Travel as it should be

I’m writing this sitting on a leather sofa, next to tables with little vase where people are playing cards. I’m drinking tea and eating shortbread, and a nice waiter comes over every so often to see if I want anything. There’s an easy camaraderie, with strangers chatting away as if they have much in common and all the time in the world to chew it over. But I’m not in a hotel or a bar; I’m in the lounge of the Caledonian Sleeper, the overnight train from London to Edinburgh, where I’m going for a conference tomorrow.

One of the things I have really enjoyed since going to Brussels is rediscovering my enjoyment of rail travel. When I had a car I went everywhere in it; the very fact of owning and insuring it meant that it was usually cheaper. But now I don’t have one, and though the fact I don’t live in the countryside any more makes this easy, I don’t miss it at all. Not one bit.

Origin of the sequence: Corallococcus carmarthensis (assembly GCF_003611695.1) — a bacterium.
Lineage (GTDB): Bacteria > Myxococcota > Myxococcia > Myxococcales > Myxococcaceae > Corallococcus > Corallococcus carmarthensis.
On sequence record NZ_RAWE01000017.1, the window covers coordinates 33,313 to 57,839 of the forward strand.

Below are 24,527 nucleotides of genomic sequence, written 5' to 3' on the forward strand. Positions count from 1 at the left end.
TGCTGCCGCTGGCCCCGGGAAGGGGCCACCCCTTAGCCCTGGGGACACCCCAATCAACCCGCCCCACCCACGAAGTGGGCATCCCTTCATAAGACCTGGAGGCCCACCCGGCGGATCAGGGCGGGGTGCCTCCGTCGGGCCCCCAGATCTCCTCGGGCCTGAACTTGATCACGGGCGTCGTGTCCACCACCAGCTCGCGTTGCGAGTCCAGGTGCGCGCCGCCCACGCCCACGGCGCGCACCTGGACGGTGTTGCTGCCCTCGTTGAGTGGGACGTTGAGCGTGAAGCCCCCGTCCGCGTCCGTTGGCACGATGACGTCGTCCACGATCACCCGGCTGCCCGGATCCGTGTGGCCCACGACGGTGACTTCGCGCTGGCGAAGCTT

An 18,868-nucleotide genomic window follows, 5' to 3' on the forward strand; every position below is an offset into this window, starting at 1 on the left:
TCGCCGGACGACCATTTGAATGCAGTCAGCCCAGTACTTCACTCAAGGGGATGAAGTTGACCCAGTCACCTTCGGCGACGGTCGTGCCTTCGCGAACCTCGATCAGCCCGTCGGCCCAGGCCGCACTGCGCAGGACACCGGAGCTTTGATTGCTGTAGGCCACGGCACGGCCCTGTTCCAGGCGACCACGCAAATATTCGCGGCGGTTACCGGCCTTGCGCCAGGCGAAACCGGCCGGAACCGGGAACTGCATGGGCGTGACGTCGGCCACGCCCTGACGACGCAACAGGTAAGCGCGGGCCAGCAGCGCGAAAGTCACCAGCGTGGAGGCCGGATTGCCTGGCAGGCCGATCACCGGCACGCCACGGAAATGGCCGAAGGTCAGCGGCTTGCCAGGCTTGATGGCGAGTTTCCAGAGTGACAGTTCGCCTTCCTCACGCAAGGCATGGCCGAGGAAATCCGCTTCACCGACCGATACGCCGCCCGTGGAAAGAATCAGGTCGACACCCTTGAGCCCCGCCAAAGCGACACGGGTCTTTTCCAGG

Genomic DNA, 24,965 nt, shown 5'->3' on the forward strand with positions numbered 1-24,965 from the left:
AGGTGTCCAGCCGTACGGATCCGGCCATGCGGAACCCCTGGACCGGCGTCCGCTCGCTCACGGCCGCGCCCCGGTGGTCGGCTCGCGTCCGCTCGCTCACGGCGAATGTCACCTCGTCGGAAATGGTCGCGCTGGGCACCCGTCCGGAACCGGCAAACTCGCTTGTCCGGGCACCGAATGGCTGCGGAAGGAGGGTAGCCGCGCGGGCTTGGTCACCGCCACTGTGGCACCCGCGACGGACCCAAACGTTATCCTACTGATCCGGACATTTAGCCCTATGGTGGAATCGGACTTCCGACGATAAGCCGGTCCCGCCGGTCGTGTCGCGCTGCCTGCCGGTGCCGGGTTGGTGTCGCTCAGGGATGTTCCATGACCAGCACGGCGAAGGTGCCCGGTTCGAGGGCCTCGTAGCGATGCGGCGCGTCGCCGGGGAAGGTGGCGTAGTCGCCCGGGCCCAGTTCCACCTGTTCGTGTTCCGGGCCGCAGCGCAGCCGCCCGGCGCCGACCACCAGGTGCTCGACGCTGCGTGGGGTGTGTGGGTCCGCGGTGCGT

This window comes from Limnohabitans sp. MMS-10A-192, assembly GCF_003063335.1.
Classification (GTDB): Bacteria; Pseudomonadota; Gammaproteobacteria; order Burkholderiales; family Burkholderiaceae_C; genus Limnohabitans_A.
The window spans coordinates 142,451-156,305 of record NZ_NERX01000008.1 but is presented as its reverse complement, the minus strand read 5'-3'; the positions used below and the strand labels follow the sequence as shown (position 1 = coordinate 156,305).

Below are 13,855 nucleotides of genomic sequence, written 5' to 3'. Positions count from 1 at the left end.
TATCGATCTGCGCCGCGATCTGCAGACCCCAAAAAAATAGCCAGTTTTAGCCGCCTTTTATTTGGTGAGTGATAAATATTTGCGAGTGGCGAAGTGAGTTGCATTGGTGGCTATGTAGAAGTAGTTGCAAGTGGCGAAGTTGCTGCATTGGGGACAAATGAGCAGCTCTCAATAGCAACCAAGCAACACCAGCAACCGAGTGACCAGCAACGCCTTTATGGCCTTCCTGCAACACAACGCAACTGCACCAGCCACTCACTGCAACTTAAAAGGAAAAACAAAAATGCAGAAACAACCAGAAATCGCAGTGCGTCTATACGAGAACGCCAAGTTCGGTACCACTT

The sleeper is a new experience for me, though. It’s slow, lumpen and not exactly efficient-looking: the carriages are old and hauled along by one of those massive EWS locomotives that you usually see dragging trucks full of stone or coal. We’ve stopped twice and haven’t even passed Watford yet. And it creaks as it rattles along, swaying from side to side.

But it has style. I mean, I’m sitting on a sofa! On a train! There’s a waiter! Who was really nice when I realised I didn’t have the right money and let me pay short for my tea! And when I’m finished, I’ll toddle off down the corridor and go to sleep. I’ll apparently be woken with coffee and breakfast before we arrive. Compare this to the stress of one of the fuck-you ‘budget’ airlines. Because that is the other thing that’s reminded me of how good it is to travel by rail. The total cost, Brussels to Edinburgh? €60 for the Eurostar, £53 for the sleeper. I think I’ll be doing this again.

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